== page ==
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Despite COVID Risks, Teens Are Struggling to Quit JUUL

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Key Takeaways

  • For some teens, smoking and vaping with e-cigarette products are no longer viable outlets due to increased pandemic time at home with parents.
  • Some are saying they are ready to quit vaping as research is linking it to more severe symptoms of COVID-19, however, they are finding the addiction a hard one to break.
  • Evidence indicates that both counseling and nicotine replacement therapy medications can be effective in helping people—especially teens and young adults—quit JUUL.

“It’s easy to give into peer pressure and do what everyone else is doing without first thinking about the long-term effects,” Ashley Bartels, a 22-year-old recent graduate of Ball State University in Indiana, tells Verywell. “Everyone I know uses some sort of vaping product still—even during COVID; I definitely think they are more addictive than smoking actual cigarettes.”

Bartels is right. A new study out of the University of South California Institute for Addiction Sciences analyzed Twitter posts about JUUL cessation during the pandemic and found, not surprisingly, that JUUL is tough to quit.

In analyzing these posts, researchers found that the three most common themes were methods to quit (25.4%), having quit (17.8%), and wanting to quit (16.1%). Posters wrote about the extreme difficulties they face when trying to quit JUUL, including failed attempts and intense withdrawal symptoms.

“As a pediatrician, I’ve had teens saying they used a whole JUUL pod today which is equal to a pack of cigarettes,” Susan Walley, MD, FAAP, a professor in the division of pediatric hospital medicine at the University of Alabama at Birmingham, tells Verywell. “This is a massive amount of nicotine exposure for a developing teen brain and can be so easy to get addicted quickly—it’s really frightening.”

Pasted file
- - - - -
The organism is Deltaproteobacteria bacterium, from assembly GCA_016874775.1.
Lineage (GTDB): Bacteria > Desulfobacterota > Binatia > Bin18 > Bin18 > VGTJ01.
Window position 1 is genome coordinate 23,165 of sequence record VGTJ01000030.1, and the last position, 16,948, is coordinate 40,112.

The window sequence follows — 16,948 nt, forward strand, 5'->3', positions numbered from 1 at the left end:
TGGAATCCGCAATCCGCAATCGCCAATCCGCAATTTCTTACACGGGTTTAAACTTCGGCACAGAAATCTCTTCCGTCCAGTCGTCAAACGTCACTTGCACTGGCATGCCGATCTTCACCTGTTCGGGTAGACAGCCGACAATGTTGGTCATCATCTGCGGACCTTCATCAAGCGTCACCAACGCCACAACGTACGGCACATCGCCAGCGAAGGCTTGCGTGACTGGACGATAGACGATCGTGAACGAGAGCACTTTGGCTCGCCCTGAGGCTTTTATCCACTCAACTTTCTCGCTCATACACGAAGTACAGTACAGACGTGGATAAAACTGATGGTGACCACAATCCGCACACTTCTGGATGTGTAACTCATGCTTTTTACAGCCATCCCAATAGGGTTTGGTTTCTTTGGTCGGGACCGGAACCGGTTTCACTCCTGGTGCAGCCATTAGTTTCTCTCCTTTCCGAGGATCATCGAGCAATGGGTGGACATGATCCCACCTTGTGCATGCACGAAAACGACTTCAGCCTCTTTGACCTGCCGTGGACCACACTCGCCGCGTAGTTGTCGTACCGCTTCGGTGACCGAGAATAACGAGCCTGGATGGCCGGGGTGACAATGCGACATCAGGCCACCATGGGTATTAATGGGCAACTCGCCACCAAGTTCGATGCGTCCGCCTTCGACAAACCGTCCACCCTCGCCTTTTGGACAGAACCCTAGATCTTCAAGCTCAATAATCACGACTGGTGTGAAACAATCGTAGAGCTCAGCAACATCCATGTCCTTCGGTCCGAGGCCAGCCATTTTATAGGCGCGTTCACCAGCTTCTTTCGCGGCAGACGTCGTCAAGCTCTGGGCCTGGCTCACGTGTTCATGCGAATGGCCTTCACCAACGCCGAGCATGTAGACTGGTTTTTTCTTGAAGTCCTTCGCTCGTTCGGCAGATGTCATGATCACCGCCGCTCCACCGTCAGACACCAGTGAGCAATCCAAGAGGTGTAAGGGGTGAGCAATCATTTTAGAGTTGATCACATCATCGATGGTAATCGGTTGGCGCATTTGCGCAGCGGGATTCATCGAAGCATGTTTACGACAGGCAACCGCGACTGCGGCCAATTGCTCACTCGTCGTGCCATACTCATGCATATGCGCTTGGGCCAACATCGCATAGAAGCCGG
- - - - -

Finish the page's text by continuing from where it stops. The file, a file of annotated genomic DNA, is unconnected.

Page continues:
What This Means For You

If you are not an e-cigarette user yourself, you may be a parent, loved one, or friend of a current user, or a potential new user. Products like JUUL are addictive and put you at an increased risk for COVID-19. Quitting during the pandemic is possible. Talk to a healthcare provider about your options.

JUUL Products Not Regulated by the FDA

Walley, who chairs the American Academy of Pediatrics Section on Tobacco Control, says JUUL’s business model is explicitly about getting children, including very young children, as addicted as possible to nicotine. “It's just way too easy for youth to go to the grocery store or go to the local gas station or go online and get e-cigarettes—especially these disposable e-cigarettes," she says.

In September 2019, the U.S. Food and Drug Administration (FDA) issued a warning letter to JUUL Labs, Inc. “for marketing unauthorized modified risk tobacco products by engaging in labeling, advertising, and/or other activities directed to consumers, including a presentation given to youth at a school." A year later, in the midst of the pandemic, the FDA released a comprehensive youth tobacco prevention plan aiming to:

  • Prevent youth access to tobacco products
  • Curb marketing of tobacco products aimed at youth
  • Educate teens about the dangers of using any tobacco product, including e-cigarettes, as well as educate retailers about their key role in protecting youth 

Based on statistics, it’s not going to be an easy task. According to the 2020 National Youth Tobacco Survey, 19.6% of high school students (3 million) and 4.7% of middle school students (555,000) reported e-cigarette use.

Pandemic Alerts Parents to Vaping

For some teens, smoking and vaping are no longer an available outlet. “With teens home, some parents are likely to realize that it is their teens who are vaping and may be addicted to nicotine,” Danielle Ramo, PhD, a clinical psychologist and senior director of research at Hopelab, tells Verywell. “This is likely forcing conversations in homes that parents may not have had in the absence of the pandemic.”

The good news is many teens are saying they are ready to quit. A recent study actually found young people have quit or reduced their vaping habits during the pandemic by as much as 45%. “This percentage is a higher number than we typically see with most substances,” Ramo says.